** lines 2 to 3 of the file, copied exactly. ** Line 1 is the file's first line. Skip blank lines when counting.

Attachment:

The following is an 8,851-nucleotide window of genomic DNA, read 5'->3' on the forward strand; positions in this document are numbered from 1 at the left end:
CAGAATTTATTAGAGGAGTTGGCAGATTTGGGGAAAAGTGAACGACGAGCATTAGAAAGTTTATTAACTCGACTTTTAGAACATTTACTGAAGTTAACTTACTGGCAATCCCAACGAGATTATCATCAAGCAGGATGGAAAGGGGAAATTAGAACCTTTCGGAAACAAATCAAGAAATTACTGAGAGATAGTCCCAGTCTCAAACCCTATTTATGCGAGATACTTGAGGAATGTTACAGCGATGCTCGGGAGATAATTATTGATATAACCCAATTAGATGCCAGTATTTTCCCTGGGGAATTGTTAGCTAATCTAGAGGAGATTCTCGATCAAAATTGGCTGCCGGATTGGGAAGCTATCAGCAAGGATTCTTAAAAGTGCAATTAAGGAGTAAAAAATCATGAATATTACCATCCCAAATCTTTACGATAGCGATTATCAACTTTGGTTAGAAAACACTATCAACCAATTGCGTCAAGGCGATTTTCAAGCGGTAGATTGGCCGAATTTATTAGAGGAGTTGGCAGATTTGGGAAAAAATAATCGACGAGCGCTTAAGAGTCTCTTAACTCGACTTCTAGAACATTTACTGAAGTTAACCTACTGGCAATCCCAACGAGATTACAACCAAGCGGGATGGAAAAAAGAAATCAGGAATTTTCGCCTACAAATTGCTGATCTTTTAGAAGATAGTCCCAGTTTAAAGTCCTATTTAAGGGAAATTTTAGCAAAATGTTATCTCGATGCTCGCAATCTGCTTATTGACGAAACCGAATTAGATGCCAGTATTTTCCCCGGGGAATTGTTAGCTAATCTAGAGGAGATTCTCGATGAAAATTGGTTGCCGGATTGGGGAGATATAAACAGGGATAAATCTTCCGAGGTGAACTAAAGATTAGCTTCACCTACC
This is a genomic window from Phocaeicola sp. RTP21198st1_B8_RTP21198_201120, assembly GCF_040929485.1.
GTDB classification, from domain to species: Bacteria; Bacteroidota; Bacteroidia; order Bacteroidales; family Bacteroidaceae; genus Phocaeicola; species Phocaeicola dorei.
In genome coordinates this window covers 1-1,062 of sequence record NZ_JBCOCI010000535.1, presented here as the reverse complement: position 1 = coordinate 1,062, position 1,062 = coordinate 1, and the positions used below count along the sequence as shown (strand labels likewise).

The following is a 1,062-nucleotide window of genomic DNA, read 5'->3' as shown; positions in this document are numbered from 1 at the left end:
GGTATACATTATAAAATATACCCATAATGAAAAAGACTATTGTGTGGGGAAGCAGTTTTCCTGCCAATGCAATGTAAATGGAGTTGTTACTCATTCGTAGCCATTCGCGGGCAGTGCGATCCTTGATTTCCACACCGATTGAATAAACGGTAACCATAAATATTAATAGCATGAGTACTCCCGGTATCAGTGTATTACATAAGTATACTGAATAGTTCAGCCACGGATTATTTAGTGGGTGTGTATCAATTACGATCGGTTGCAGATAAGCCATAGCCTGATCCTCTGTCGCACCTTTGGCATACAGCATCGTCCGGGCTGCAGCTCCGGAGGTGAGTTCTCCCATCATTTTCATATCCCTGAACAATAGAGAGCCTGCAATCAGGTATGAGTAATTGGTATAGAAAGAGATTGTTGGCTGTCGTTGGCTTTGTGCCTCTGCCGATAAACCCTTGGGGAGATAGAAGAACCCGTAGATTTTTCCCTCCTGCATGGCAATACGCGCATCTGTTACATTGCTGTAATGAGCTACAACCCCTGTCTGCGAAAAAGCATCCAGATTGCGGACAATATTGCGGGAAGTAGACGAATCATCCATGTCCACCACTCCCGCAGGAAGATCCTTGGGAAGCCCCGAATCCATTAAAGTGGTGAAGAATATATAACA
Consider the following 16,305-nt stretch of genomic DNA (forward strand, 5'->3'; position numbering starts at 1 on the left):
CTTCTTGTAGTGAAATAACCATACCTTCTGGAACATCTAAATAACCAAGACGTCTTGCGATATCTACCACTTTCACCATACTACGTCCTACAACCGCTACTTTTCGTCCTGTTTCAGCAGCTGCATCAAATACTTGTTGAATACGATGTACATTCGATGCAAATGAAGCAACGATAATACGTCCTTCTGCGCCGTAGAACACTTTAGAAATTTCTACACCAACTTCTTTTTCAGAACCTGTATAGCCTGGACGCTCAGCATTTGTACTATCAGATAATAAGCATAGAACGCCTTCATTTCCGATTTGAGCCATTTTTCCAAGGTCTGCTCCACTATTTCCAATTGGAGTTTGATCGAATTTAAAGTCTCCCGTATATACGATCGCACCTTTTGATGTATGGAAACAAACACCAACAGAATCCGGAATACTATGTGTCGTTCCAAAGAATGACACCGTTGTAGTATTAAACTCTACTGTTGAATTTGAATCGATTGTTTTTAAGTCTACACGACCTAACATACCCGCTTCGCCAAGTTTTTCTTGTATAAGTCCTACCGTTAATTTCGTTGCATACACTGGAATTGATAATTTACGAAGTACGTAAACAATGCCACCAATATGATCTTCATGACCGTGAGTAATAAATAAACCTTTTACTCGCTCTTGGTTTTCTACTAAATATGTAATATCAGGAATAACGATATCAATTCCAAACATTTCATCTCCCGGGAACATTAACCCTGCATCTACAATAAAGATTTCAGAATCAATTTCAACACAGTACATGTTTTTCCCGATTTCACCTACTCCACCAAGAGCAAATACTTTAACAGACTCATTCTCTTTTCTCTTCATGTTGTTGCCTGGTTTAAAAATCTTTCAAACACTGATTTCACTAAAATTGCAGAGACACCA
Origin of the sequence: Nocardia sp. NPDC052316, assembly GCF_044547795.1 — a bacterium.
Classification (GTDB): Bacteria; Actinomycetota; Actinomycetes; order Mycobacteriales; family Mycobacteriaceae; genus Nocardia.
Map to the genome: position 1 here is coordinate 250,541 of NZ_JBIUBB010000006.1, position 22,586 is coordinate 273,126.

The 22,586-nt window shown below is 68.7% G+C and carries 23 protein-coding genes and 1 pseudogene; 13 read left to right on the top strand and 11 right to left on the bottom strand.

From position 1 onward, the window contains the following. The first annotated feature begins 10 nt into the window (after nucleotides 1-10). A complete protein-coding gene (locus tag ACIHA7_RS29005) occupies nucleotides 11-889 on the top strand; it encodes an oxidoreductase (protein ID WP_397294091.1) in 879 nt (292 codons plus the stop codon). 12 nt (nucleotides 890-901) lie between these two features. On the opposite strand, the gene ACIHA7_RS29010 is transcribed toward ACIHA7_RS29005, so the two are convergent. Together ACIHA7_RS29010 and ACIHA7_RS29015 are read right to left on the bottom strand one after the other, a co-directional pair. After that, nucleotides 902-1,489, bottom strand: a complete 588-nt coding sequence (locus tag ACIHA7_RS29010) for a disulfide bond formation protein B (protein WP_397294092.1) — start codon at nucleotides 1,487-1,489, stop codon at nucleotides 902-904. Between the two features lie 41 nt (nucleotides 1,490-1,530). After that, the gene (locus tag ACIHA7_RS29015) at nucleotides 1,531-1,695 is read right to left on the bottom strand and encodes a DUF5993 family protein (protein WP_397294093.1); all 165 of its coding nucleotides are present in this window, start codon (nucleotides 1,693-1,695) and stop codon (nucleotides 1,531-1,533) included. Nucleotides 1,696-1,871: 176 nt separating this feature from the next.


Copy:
CAGAATTTATTAGAGGAGTTGGCAGATTTGGGGAAAAGTGAACGACGAGCATTAGAAAGTTTATTAACTCGACTTTTAGAACATTTACTGAAGTTAACTTACTGGCAATCCCAACGAGATTATCATCAAGCAGGATGGAAAGGGGAAATTAGAACCTTTCGGAAACAAATCAAGAAATTACTGAGAGATAGTCCCAGTCTCAAACCCTATTTATGCGAGATACTTGAGGAATGTTACAGCGATGCTCGGGAGATAATTATTGATATAACCCAATTAGATGCCAGTATTTTCCCTGGGGAATTGTTAGCTAATCTAGAGGAGATTCTCGATCAAAATTGGCTGCCGGATTGGGAAGCTATCAGCAAGGATTCTTAAAAGTGCAATTAAGGAGTAAAAAATCATGAATATTACCATCCCAAATCTTTACGATAGCGATTATCAACTTTGGTTAGAAAACACTATCAACCAATTGCGTCAAGGCGATTTTCAAGCGGTAGATTGGCCGAATTTATTAGAGGAGTTGGCAGATTTGGGAAAAAATAATCGACGAGCGCTTAAGAGTCTCTTAACTCGACTTCTAGAACATTTACTGAAGTTAACCTACTGGCAATCCCAACGAGATTACAACCAAGCGGGATGGAAAAAAGAAATCAGGAATTTTCGCCTACAAATTGCTGATCTTTTAGAAGATAGTCCCAGTTTAAAGTCCTATTTAAGGGAAATTTTAGCAAAATGTTATCTCGATGCTCGCAATCTGCTTATTGACGAAACCGAATTAGATGCCAGTATTTTCCCCGGGGAATTGTTAGCTAATCTAGAGGAGATTCTCGATGAAAATTGGTTGCCGGATTGGGGAGATATAAACAGGGATAAATCTTCCGAGGTGAACTAAAGATTAGCTTCACCTACC
This is a genomic window from Phocaeicola sp. RTP21198st1_B8_RTP21198_201120, assembly GCF_040929485.1.